A person sitting with Hijama cups on their knee and ankle.

What Is Hijama (Wet Cupping)?

I personally take biologic medications. However, I am always interested in learning about and using different complementary techniques.

In the 2016 Olympics, the cupping technique was displayed on the world stage. Michael Phelps presented with circular marks on his back during the swimming competitions. He revealed that he used cupping to help improve blood circulation and to help with muscle recovery time.1

What is hijama?

Hijama is an Arabic word meaning “sucking” or vacuum. It essentially is a bloodletting technique and is used to rid the body of toxins and increase blood flow and circulation. It is a technique used in the US, the Middle East, China, and Europe.1

Hijama has been used in a variety of medical conditions such as rheumatic conditions like fibromyalgia and some blood disorders.2 Hijama also been used to help:1,2

  • Pain
  • Speed up the healing process
  • Soothe inflammation
  • Decrease swelling
  • Headaches and migraines
  • Anxiety and depression

How does wet cupping work?

In essence, Hijama strives to take out or free up and move congested blood from certain areas in your body. In Hijama’s theory, when blood flow is decreased or slowed down, it interferes with the delivery of needed oxygen, enzymes, vitamins, immune system cells, and specific antibodies to your body’s organs, cells, and tissues.1,2

Steps for wet cupping

  1. Specifically designed cups are placed on the body. In individuals with rheumatoid arthritis (RA), cups are placed directly on the joints.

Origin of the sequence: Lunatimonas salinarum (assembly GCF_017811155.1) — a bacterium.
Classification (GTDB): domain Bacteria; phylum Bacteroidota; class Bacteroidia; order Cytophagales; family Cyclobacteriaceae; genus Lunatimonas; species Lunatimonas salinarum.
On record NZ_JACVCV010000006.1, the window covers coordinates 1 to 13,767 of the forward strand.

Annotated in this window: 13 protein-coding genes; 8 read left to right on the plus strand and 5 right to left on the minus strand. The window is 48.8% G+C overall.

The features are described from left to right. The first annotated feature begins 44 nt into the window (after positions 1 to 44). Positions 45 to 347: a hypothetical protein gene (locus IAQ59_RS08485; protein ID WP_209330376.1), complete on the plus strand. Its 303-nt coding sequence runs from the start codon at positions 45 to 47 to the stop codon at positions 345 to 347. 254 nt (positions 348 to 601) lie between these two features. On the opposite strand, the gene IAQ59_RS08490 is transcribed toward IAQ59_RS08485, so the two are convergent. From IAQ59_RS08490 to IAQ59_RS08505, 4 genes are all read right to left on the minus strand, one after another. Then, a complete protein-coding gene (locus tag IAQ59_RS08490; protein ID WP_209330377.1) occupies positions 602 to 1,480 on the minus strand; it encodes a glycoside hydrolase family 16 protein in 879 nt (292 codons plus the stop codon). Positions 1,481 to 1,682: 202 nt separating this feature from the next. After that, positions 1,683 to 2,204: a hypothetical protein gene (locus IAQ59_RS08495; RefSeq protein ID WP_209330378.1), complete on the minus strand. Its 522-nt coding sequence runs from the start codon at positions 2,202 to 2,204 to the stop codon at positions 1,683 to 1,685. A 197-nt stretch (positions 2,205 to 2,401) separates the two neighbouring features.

2. A flammable substance, such as alcohol, herbs, or paper is placed in the specially designed cup. The substance is then set on fire.
  3. As the fire goes out, the therapist places the cup upside-down on the affected area or joint. This creates a sucking or vacuum. This vacuum that is created pulls the body’s vessels and skin towards the cup.
  4. Cups are left on for approximately 3 minutes though this can vary depending on the patient's need
  5. Once cups are in position, blood is drawn into the cups through small incisions on the skin made prior.

This isn't an option for everyone

Always speak to your medical team and rheumatologist before trying any treatment like this. It is not for everyone. There is not a lot of research directed towards the validity of the use of this technique in those living with RA. Wet cupping is contraindicated in:3,4

  • Children under the age of 10 years old
  • Adults 70 years and older
  • Individuals using blood thinning and anti-clotting medications such as, but not limited to, aspirin, heparin, Eliquis, Pradaxa, and warfarin.
  • Women who are pregnant and breastfeeding
  • Individuals recovering from surgery
  • Individuals with anemia (lack of red blood cells in their body)
  • Individuals with a history of cancer, diabetes, asthma, and heart attacks.

Does it hurt?

This answer is completely dependent on each person and how they perceive pain and the intensity of pain. Potential side effects may include:3,4

  • Mild discomfort
  • Circular bruises or discoloration of the skin (on average last 4-5 days) where cups are placed
  • A temporary light-headed feeling post wet cupping therapy
  • Potential infections. Often, the therapist will provide you with an antibiotic ointment prior to leaving sessions. They will also provide application instructions as a preventive measure against any infection.

How many treatments are needed?

I have not found any currently published literature that provides a guideline. Some of the literature I’ve researched suggests that treatment is based on how you are feeling after receiving treatment. Most people will return once per month and others every 3 months, 6 months, or 12 months routinely.

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